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Dumb and Brother

Say It Isn't So Is Farrelly Warmed Over


By Ian Grey | Posted

Say It Isn't So is your basic tale of love, sex, bodily fluids, cow shit, moronic peckerwoods, tawdry kitsch clothing, and the essential decency of folks plagued by the grossest possible juxtapositions of all the above. It is, in other words, a Bobby and Peter Farrelly film, even if the brothers are only producers lording over a farm team of past associates, including director J.B. Rogers (an assistant director on all their films) and writers Peter Gaulke and Gerry Swallow (who appeared in Me, Myself & Irene). Inevitably, inbreeding results in a thinning of the laugh pool.Chris Klein (American Pie) stars as Gilly, an orphan, aspiring veterinarian, and the standard Farrelly brothers ne'er do well. When not, say, getting his fist stuck up a cow's vagina, Gilly falls for the well-oxygenated head and other body parts of carefree hairdresser Jo Wingfield (Heather Graham) after she cuts off his ear mid-trim. The two consummate their love and plan to marry, but there's something about Jo. And Gilly. Turns out that Jo's parents, trashy gold digger Valdine (Sally Field) and stroke-paralyzed Walter (Richard Jenkins), are Gilly's real mom and dad, which turns him into a "sister slammer."

Even in Farrelly film, incest is considered poor form, so the two break up. Jo moves to Beaver, Ore. (imagine the jokes--they're all here), while Gilly tries to win her back from the arms of oleaginous marijuana-growing kingpin Jack Mitchelson (Eddie Cibrian). Along the way, Gilly hooks up with a double amputee (Orlando Jones), gets trapped in a loony bin with a deranged necrophiliac, glues pubic hair to his face, and, as they say, so on.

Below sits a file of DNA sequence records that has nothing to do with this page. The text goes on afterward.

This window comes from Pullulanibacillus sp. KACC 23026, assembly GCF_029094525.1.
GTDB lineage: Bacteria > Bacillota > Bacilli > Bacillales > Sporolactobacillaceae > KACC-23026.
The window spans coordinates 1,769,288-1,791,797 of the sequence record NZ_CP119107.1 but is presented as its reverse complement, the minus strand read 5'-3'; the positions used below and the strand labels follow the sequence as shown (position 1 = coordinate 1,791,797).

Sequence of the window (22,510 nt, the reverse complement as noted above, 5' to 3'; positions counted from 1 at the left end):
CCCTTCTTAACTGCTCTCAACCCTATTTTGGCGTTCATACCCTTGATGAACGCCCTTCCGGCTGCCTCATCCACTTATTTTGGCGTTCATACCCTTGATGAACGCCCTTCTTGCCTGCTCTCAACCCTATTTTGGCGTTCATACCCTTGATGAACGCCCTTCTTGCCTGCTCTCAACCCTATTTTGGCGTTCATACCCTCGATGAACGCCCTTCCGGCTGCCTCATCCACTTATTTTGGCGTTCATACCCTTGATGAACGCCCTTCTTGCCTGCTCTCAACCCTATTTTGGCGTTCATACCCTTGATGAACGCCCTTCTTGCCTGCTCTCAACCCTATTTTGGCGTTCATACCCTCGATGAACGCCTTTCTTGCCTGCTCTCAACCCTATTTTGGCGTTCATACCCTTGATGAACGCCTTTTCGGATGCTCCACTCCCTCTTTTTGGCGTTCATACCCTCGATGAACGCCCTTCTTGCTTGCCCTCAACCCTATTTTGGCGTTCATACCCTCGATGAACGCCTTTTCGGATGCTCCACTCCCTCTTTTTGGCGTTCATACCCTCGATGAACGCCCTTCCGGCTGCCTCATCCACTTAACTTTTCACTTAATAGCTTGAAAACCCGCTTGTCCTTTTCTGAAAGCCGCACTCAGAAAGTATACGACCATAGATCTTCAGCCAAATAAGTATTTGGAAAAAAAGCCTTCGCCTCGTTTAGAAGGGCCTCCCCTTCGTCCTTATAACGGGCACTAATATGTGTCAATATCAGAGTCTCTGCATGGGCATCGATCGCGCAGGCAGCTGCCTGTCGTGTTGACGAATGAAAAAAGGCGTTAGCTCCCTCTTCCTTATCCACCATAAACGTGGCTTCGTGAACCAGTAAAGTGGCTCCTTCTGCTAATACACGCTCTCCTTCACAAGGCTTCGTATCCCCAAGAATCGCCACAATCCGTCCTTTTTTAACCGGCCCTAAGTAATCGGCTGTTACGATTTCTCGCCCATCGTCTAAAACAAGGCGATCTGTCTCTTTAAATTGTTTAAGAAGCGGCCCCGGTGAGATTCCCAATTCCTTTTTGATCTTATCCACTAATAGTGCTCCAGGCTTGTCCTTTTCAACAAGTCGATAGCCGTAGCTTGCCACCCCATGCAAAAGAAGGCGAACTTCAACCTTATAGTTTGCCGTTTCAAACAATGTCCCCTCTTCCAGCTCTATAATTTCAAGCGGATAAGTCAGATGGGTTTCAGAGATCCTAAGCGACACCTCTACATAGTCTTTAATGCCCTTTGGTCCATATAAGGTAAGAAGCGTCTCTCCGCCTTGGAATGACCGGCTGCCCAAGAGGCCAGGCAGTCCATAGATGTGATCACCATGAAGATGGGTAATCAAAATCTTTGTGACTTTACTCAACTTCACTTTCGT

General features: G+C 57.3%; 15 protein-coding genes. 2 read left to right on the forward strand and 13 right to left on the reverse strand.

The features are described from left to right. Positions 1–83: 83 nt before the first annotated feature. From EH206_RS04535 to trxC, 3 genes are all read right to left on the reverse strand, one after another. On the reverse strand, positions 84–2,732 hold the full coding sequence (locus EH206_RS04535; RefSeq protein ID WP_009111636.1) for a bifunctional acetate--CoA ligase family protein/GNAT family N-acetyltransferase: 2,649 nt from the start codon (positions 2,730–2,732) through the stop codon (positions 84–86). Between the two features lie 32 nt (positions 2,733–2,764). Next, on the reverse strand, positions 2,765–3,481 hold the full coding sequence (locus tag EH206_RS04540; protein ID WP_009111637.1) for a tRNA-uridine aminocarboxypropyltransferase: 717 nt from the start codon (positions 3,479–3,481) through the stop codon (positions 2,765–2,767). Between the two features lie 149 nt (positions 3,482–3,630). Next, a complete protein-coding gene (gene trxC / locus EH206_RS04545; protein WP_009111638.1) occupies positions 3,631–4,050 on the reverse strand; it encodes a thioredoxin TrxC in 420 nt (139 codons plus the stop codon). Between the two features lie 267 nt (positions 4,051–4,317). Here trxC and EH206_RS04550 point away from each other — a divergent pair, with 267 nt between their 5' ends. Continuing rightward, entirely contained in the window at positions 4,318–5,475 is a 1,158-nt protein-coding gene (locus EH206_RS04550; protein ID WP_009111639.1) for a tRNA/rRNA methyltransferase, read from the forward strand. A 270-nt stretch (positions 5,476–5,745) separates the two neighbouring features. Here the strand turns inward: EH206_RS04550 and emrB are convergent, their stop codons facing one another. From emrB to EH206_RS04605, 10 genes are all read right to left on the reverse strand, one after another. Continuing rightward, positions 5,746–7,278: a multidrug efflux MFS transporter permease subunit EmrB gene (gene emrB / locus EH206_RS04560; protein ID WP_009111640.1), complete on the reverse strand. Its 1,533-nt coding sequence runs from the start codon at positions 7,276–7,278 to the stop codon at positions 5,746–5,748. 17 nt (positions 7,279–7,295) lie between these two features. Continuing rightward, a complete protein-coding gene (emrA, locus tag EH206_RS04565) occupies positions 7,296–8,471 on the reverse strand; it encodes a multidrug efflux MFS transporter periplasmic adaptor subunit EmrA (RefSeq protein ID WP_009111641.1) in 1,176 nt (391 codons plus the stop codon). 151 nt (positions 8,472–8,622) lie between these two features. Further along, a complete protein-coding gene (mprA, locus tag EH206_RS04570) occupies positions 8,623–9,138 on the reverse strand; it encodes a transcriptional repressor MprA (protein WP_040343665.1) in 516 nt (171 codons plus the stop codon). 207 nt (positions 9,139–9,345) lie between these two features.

And so on. While it's an undeniable hoot seeing Fields do low comedy, Say It Isn't So isn't much more than an assemblage of component parts of past Farrelly films, stitched together by an editor apparently wielding a malign Weed Whacker. But that's not really what makes what makes Say such a dull bummer. In any good Farrelly film--and most of them are quite terrific--the tasteless gags are fueled by real concerns about class, race, and, of course, bodily fluids. The gross-outs serve to underline/define the characters' essential humanity. None of that good stuff is present here, leaving an underdone Egg McMuffin of a movie presumably served up to sate fans starving for a real Farrelly brothers comedy, such as the upcoming Osmosis Jones. Until then, we suggest that fans stay hungry.

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